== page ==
I made for the Dutch border and arrived in Amsterdam after many adventures. Usually a seven-hour trip, it took me 39 hours. Somewhere on the border I lost my baggage, containing all my belongings and the presents I received in St. Petersburg and elsewhere...Five years later, much to my astonishment, my trunks arrived in New York, with their contents intact!

Standings after Round 11 - Mannheim 1914
# Name Points
1  Alexander Alekhine (Russian Empire)
2  Milan Vidmar (Austria-Hungary)
3  Rudolf Spielmann (Austria-Hungary) 8
4  Gyula Breyer (Austria-Hungary) 7
5  Frank Marshall (United States) 7
6  Richard Réti (Austria-Hungary) 7
7  Dawid Janowski (France)
8  Efim Bogoljubov (Russian Empire)
9  Siegbert Tarrasch (German Empire)
10  Oldřich Duras (Austria-Hungary) 5
11  Walter John (German Empire) 5
12  Savielly Tartakower (Austria-Hungary)
13  Hans Fahrni (Switzerland) 4
14  Ehrhardt Post (German Empire) 4
15  Carl Carls (German Empire)
16  Paul Krüger (German Empire)
17  Alexander Flamberg (Russian Empire) 3
18  Jacques Mieses (German Empire) 2

Buenos Aires 1939

Alekhine was also playing at the 8th Olympiad taking place in Buenos Aires, Argentina starting on August 21st, 1939. World War II broke out eleven days into the event. By then, Alekhine was already representing France, one of 27 teams that made it to the South American country, a record at the time. The teams were first divided in four groups, with the top four of each group qualifying to the final stage.

Exactly when the sixteen squads that would battle for the medals were already decided and the Final was set to begin, Germany invaded Poland, leading to declarations of war by France and the United Kingdom — the Final kicked off on September 1st. The only team immediately abandoning the competition was England, as three of its players withdrew right away. An assembly was called to decide whether to keep going, and the delegates finally decided to go on.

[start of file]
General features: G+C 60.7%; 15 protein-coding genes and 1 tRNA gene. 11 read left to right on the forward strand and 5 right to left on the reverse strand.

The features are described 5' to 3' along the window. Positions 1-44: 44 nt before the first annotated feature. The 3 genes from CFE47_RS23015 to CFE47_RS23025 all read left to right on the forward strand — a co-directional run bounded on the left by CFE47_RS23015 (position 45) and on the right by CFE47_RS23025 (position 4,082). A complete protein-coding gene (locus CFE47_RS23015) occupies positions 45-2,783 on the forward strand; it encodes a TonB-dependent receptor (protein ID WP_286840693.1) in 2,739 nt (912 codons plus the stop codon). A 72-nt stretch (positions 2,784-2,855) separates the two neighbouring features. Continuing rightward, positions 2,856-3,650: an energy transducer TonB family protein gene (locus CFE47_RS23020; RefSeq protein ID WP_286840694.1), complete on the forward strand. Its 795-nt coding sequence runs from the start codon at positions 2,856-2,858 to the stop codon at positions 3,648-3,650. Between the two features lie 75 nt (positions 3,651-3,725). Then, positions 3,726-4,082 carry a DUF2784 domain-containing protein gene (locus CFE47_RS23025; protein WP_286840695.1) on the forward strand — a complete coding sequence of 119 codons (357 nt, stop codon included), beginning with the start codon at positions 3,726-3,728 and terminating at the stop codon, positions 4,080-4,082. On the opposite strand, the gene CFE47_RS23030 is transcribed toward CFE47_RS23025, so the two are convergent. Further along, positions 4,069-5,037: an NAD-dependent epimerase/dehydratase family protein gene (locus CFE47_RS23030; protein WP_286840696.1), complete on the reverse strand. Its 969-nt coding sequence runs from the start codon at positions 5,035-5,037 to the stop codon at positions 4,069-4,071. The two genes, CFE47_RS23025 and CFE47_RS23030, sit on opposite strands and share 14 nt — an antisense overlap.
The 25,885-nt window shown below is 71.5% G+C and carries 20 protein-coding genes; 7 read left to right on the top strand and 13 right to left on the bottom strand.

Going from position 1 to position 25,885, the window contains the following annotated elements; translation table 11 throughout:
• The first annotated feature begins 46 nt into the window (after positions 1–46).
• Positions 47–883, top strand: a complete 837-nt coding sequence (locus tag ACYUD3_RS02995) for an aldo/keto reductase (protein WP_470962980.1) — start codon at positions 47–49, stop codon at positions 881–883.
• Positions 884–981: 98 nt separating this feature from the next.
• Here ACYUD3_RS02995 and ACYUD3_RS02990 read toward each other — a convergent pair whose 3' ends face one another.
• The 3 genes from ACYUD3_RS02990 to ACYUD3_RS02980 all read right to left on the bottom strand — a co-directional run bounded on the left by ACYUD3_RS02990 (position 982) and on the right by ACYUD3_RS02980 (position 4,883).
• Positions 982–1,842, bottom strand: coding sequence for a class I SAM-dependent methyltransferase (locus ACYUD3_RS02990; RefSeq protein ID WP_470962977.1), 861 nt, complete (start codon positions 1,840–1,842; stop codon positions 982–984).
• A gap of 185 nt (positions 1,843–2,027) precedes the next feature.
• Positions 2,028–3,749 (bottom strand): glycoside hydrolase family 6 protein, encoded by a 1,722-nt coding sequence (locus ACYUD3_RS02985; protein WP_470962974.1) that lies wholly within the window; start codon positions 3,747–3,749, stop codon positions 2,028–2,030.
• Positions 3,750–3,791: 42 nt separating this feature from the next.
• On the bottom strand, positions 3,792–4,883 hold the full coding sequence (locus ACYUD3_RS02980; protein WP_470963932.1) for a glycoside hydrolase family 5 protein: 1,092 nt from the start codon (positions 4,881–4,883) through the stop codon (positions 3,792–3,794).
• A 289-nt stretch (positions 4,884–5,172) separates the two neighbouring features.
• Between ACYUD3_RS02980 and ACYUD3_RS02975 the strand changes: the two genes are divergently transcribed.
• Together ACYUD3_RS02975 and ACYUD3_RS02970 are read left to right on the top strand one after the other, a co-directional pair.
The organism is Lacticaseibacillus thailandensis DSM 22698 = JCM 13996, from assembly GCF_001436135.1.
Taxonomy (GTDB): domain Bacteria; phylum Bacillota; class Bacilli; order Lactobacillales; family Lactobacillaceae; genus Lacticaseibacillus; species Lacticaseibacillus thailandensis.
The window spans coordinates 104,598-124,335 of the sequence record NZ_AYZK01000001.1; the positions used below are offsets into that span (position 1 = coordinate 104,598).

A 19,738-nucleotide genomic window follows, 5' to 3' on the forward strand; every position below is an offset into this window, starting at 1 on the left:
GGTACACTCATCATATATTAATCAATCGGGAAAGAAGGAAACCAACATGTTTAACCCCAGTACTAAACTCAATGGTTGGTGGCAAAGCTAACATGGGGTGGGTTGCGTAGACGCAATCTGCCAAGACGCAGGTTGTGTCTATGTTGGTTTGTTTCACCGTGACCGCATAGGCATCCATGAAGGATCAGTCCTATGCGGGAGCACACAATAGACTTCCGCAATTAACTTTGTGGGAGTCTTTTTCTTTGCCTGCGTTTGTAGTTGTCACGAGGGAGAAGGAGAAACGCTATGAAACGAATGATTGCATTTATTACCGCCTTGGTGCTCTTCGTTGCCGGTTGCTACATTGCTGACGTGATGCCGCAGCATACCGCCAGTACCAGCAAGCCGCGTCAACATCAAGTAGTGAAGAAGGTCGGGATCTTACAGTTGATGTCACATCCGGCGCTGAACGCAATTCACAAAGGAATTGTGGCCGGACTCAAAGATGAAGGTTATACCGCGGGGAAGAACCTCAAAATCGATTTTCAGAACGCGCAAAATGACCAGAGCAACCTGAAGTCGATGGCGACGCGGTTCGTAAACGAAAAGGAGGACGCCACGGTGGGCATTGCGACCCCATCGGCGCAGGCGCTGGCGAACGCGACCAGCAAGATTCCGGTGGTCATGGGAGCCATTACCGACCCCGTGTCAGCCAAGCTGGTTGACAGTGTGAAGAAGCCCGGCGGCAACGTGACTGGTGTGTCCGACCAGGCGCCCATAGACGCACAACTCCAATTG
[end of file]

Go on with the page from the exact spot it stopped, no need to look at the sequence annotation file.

Given the tensions between countries, six matches were declared drawn by mutual forfeit. In the end, Germany took the gold, as they finished a half point ahead of Poland and at a 1½-point distance from Estonia. The Germans were led by Erich Eliksases and Paul Michel; Poland had Savielly Tartakower (also present in Mannheim 1914) and Miguel Najdorf on top boards; while Paul Keres and Ilmar Raud played boards one and two for Estonia. 

Roberto GrauAs explained by Juan Morgado in his book about the eventEl impresionante Torneo de Ajedrez de las Naciones de 1939, Argentine Roberto Grau played a big role in convincing players and authorities to keep the event going. Regarding the final results, Grau later declared:

We may have seen some unfair outcomes and the public's expectations might not have been met, but throughout a championship luck tends to even out and victory tends to be achieved by the most capable.

While in 1914 the chess players in Mannheim were stuck in a country directly involved in the war, in 1939 staying in Argentina was a way to escape the horrors of what was going on in Europe. Local authorities and helpful colleagues welcomed those who wanted to stay, which enriched the chess scene in the country — see here a list of the players that stayed. 

The most prominent figure was Miguel Najdorf, who in the 40s was the second highest rated player in the world during 33 months according to Chessmetrics. Sergio Ernesto Negri and Enrique Julio Arguiñariz took a deeper look at the influence these players had on the Argentine chess scene in their book La generación plateada (The Silver Generation).

Final standings - Chess Olympiad 1939
# Team Points MP + = -
1. Germany 36 24 9 5 0
2. Poland 35½ 20 7 5 2
3. Estonia 33½ 18 7 3 4
4. Sweden 33 17 7 2 5
5. Argentina 32½ 20 9 1 4
6. Protectorate of Bohemia-Moravia 32 20 8 3 3
7. Latvia 31½ 21 9 2 3
8. Netherlands 30½ 18 6 5 3
9. Palestine 26 14 4 5 5
10. France 24½ 10 1 7 6
11. Cuba 22½ 11 4 2 8
12. Lithuania 22 11 3 4 7
13. Chile 22 9 3 2 9
14. Brazil 21 7 2 2 10
15. Denmark 17½ 5 2 0 12
16. England --- --- --- --- ---

More info at

Best individual performances (by winning %)
  • Board 1: José Raúl Capablanca (Cuba) - 8½ / 11
  • Board 2: Heinz Foerder (Palestina) - 7½/10 - and Miguel Najdorf (Poland) - 9/12
  • Board 3: Ludwig Engels (Germany) - 9½ / 11
  • Board 4: Gunnar Friedemann (Estonia) - 10 / 13
  • Reserve: Isaias Pleci (Argentina) - 9½ / 13


Carlos Colodro is a Hispanic Philologist from Bolivia. He works as a freelance translator and writer since 2012. A lot of his work is done in chess-related texts, as the game is one of his biggest interests, along with literature and music.